n South African Journal of Diabetes and Vascular Disease - Role of melatonin in glucose uptake by cardiomyocytes from insulin-resistant Wistar rats - research article

Volume 14 Number 2
  • ISSN : 1811-6515



Aim: Melatonin supplementation reduces insulin resistance and protects the heart in obese rats. However, its role in myocardial glucose uptake remains unknown. This study investigated the effect of short-term melatonin treatment on glucose uptake by cardiomyocytes isolated from obese and insulin-resistant rats. 

Methods: Cardiomyocytes were isolated from obese rats fed a high-calorie diet for 16 to 23 weeks, their age-matched controls, as well as young control rats aged four to eight weeks. After incubation with melatonin with or without insulin, glucose uptake was initiated by the addition of 2-deoxy-D-[3H] glucose and measured after 30 minutes. Additional control and obese rats received melatonin in the drinking water (4 mg/kg/day) for the last six weeks of feeding (20 weeks) and glucose uptake was determined in isolated cardiomyocytes after incubation with insulin. Intraperitoneal glucose tolerance and biometric parameters were also measured.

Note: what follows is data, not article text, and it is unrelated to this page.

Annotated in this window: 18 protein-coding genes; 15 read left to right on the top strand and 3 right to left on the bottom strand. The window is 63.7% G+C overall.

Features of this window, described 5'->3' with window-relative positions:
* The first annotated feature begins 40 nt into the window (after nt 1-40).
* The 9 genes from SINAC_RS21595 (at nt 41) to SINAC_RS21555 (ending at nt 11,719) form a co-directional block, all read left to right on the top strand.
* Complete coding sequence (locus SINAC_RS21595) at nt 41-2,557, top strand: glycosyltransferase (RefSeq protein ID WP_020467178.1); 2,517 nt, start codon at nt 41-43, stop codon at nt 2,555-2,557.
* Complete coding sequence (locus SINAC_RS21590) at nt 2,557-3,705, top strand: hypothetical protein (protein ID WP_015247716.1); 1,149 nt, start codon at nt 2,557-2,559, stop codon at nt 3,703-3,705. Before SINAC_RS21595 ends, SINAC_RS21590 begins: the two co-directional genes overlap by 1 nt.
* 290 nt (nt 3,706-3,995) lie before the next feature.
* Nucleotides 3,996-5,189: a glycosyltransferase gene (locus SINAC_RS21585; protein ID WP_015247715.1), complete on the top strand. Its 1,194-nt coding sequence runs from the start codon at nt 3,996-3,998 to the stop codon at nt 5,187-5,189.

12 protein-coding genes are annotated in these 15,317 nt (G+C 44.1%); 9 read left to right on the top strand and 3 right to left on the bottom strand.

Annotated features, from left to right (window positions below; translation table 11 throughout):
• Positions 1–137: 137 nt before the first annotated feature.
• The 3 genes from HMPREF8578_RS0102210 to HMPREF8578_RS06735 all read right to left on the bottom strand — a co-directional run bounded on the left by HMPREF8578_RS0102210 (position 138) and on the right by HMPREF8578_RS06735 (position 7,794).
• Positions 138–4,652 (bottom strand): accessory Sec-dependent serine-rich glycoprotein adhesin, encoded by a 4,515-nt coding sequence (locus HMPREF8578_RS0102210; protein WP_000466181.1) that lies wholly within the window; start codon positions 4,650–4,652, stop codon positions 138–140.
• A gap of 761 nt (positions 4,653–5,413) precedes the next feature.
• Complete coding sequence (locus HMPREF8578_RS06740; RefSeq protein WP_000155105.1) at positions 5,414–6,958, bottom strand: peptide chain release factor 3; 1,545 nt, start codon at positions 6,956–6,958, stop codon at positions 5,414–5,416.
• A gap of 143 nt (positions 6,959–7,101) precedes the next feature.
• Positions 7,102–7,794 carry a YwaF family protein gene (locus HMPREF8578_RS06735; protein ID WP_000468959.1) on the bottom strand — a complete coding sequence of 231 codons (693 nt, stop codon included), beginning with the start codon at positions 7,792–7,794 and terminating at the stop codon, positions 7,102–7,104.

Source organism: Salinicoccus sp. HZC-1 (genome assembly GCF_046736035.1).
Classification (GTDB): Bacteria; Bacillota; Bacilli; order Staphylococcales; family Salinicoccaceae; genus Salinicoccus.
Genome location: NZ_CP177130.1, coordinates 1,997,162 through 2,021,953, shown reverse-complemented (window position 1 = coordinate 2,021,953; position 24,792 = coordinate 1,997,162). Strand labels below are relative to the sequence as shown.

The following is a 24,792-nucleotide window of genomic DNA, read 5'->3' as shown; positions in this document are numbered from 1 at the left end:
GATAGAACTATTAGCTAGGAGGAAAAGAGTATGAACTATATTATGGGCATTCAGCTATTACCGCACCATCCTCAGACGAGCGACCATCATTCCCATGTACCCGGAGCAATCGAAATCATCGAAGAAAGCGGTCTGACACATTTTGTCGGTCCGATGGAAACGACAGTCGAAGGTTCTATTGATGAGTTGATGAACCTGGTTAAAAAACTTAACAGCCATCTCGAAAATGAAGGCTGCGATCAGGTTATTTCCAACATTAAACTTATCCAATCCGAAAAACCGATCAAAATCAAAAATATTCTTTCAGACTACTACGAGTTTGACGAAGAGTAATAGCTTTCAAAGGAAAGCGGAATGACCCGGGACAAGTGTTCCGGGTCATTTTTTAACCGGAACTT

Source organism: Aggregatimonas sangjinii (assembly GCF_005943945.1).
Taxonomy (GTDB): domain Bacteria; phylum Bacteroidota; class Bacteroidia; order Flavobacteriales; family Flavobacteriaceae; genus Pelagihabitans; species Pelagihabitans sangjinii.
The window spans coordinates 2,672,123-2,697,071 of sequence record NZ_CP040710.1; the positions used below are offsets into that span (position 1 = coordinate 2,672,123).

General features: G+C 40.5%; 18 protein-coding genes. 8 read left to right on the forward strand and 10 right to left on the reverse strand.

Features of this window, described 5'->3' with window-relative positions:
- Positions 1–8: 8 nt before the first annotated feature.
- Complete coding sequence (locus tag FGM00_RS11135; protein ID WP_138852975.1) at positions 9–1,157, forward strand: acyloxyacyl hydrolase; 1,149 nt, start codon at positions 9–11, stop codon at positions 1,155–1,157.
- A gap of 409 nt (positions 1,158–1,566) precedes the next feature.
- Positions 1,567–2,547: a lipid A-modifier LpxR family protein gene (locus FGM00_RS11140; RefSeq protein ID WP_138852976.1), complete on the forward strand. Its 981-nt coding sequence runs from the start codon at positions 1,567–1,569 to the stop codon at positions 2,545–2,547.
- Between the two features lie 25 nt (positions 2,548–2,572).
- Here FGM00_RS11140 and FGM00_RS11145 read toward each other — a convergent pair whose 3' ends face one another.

Results: Obese rats (fed for more than 20 weeks) developed glucose intolerance. Cardiomyocytes isolated from these obese rats had a reduced response to insulin-stimulated glucose uptake (ISGU) (p < 0.05). Melatonin administration in vitro had no effect on glucose uptake per se. However, it increased ISGU by cardiomyocytes from the young rats (p < 0.05), while having no effect on ISGU by cardiomyocytes from the older control and obese groups. Melatonin in vivo had no significant effect on glucose tolerance, but it increased basal (p < 0.05) and ISGU by cardiomyocytes from the obese rats (50.1 ± 1.7 vs 32.1 ± 5.1 pmol/mg protein/30 min, p < 0.01). 

Conclusion: These data suggest that short-term melatonin treatment in vivo but not in vitro improved glucose uptake and insulin responsiveness of cardiomyocytes in obesity and insulin-resistance states.

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